A PUPIL HONOURS A TEACHER
At the funeral of a former colleague I met an ex-pupil who told me why he had taken a day off work to pay his last respects. Dyslexia was not understood very well 40 years ago and, amazingly, the pupil managed to conceal his problem until he was 16 years old when the teacher spotted he had misspelt his name at the top of an examination paper. “Stay behind, I want a word!” He then helped the pupil with special tuition in his own time. A modest man, he also requested no eulogy which resulted in what the speaker cunningly described as a tribute instead, adding “What younger brother ever obeyed his older brother’s instructions?” We all heartily agreed!
The uprising was scheduled to start at 10 o’clock on the evening of 9th June 1817 and the men duly gathered at Hunts Barn in South Wingfield. Their numbers vary from 50 to near 300 in witness statements from the time. They were armed with an array of unconvincing weapons: a few guns but mainly scythes, pitchforks and rudimentary homemade pikes.
Things did not go well from the beginning. Oliver’s tipoff to the authorities was aided by rather persistent rain. The anticipated rush to join those marching south towards Nottingham did not materialise.
Brandreth and his men began calling at isolated farms, knocking on doors and exhorting followers to join them but with little success. Brandreth became involved in an argument at the home of Widow Hepworth who was not keen on supporting his venture. A firearm was discharged which resulted in the accidental death of her servant, Richard Walters.
Undeterred, the scattered groups reformed at Pentrich Lane End and marched on their first major objective. However, Butterley Ironworks did not throw open its doors and provide support. Instead, the “revolutionaries” were forced to stand outside in the rain and experience resistance and rejection.
There was no alternative but to carry on. Wet and losing momentum, they stopped off at three public houses — promising the landlords that they would receive payment in full after Lord Liverpool’s government had been overthrown.
When the bedraggled force encountered a detachment of the King’s Hussars resolve evaporated. They broke ranks and made their escape in small groups. The “revolution” was over — the unfortunate Richard Walters being the only casualty.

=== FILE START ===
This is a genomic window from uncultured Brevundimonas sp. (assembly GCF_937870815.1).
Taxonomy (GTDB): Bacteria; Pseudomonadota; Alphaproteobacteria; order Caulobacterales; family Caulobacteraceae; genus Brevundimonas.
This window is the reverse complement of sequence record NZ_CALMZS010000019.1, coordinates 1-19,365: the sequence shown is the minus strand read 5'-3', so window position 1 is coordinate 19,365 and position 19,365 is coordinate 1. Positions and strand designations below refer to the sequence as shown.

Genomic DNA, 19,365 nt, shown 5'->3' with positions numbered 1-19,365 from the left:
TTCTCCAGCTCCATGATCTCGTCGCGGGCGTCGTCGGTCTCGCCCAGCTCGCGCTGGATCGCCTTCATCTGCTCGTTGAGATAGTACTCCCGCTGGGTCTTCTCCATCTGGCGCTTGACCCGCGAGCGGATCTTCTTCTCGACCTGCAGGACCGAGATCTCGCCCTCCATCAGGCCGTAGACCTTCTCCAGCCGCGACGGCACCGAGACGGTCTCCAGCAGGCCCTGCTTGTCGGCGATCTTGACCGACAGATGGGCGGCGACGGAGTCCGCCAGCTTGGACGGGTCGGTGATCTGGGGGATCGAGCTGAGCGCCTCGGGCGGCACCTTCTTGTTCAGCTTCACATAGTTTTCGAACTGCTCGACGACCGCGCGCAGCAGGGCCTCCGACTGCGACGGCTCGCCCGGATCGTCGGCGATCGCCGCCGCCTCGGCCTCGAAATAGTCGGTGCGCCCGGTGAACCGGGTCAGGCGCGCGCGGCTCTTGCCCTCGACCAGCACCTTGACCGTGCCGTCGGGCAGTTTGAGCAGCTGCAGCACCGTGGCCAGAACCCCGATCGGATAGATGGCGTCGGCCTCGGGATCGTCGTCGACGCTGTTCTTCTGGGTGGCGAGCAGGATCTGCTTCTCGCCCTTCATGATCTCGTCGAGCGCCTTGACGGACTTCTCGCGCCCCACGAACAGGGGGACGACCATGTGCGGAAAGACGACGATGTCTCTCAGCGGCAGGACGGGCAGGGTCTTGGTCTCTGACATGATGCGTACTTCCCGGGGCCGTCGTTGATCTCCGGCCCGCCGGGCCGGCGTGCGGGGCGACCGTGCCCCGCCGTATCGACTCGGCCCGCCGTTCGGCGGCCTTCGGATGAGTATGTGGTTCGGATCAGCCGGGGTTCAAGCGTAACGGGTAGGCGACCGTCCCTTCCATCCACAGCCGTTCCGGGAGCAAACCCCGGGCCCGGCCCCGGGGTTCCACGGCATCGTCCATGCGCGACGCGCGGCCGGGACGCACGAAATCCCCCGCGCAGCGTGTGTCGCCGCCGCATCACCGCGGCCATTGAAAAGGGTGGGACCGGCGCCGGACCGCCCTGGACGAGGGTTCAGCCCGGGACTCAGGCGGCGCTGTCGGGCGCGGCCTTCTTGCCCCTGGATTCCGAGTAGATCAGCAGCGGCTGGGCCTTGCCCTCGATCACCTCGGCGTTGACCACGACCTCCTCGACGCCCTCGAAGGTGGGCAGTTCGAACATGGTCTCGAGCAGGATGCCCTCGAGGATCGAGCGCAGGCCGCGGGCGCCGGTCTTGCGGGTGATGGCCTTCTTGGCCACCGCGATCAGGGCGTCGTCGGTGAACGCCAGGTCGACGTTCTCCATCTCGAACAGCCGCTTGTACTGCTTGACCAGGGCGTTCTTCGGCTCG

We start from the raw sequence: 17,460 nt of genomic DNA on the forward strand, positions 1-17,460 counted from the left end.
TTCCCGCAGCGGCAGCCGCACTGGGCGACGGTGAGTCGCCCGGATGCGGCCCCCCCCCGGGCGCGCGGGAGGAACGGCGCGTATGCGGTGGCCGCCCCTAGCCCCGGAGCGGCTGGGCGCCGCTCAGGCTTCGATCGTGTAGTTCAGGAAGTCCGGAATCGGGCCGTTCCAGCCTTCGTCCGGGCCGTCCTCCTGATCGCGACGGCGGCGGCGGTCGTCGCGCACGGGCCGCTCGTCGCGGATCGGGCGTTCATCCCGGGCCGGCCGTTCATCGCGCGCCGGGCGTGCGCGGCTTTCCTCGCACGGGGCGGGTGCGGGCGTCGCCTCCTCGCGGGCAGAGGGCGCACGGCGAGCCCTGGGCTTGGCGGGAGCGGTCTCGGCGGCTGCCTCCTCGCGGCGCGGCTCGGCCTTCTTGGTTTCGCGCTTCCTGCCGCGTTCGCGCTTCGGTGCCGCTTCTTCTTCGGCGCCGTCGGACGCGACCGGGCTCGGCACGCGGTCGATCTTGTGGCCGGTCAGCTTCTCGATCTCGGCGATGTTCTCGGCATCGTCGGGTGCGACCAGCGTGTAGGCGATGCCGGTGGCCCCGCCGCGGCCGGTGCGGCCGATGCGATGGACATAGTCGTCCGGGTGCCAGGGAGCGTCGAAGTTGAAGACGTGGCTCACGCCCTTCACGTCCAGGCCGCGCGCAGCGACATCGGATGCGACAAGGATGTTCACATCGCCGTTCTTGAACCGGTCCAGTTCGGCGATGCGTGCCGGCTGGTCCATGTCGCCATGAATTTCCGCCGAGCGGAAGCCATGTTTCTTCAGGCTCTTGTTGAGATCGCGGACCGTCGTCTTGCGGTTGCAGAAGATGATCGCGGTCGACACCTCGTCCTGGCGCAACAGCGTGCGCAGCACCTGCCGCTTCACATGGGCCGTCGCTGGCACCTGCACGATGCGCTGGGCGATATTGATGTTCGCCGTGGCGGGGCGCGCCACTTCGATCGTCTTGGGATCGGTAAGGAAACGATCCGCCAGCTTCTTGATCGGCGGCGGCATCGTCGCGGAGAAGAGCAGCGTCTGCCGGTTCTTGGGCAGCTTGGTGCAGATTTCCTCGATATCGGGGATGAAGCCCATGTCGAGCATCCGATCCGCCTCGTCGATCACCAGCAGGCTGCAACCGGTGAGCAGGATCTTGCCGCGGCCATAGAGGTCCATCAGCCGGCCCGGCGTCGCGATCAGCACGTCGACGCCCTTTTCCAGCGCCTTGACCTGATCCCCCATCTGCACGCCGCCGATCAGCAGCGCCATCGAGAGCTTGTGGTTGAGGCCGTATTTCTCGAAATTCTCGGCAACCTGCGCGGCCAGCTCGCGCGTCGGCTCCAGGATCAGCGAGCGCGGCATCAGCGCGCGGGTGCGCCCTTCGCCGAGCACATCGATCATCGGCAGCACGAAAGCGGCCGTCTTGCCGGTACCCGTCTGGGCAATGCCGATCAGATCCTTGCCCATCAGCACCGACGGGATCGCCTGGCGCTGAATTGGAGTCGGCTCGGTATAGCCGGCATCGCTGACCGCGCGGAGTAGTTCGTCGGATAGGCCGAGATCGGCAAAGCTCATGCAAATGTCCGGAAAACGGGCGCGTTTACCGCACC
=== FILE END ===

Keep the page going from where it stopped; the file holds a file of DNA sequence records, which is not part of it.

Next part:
The tinderbox nature of British politics at the time guaranteed the fate of the ringleaders. A show trial followed and Brandreth, Ludlam and Turner were sentenced to be hanged, drawn and quartered. This was the last time that the ultimate punishment in England was handed out. In the event clemency was shown and they were merely hanged and beheaded. Brandreth famously enquired about the role of “Oliver the Spy” prior to his death but his request for further information fell upon deaf ears.
Punishment did not end with the deaths of the three ringleaders. Transportation to Australia was the fate of 14 men from Pentrich, South Wingfield, Alfreton and Heanor. Five men from Pentrich and one from South Wingfield were given prison sentences.
The village of Pentrich was also punished. The houses of the men who had taken part were razed to the ground by the Duke of Devonshire, the local landlord, leaving noticeable spaces along the main road today. Dependants were evicted and forced to live in poverty. The White Horse Inn, the scene of Brandreth’s final planning meeting, was demolished.
England did experience other worrying events. In particular, in 1819 the Peterloo Massacre in Manchester was another example of tension, suspicion and free speech making for a heady cocktail.
Pentrich was to benefit from the endowment of a new school in the aftermath of “England’s Last Revolution”. It was provided by the Duke of Devonshire and built on the site of the former home of Thomas Bacon, which was one of those demolished. Pentrich had paid a high price for its involvement — but stability had returned.
The exterior of Butterley Ironworks today and a garden where the White Horse Inn once stood.
Two of the main protagonists: William Oliver and Jeremiah Brandreth.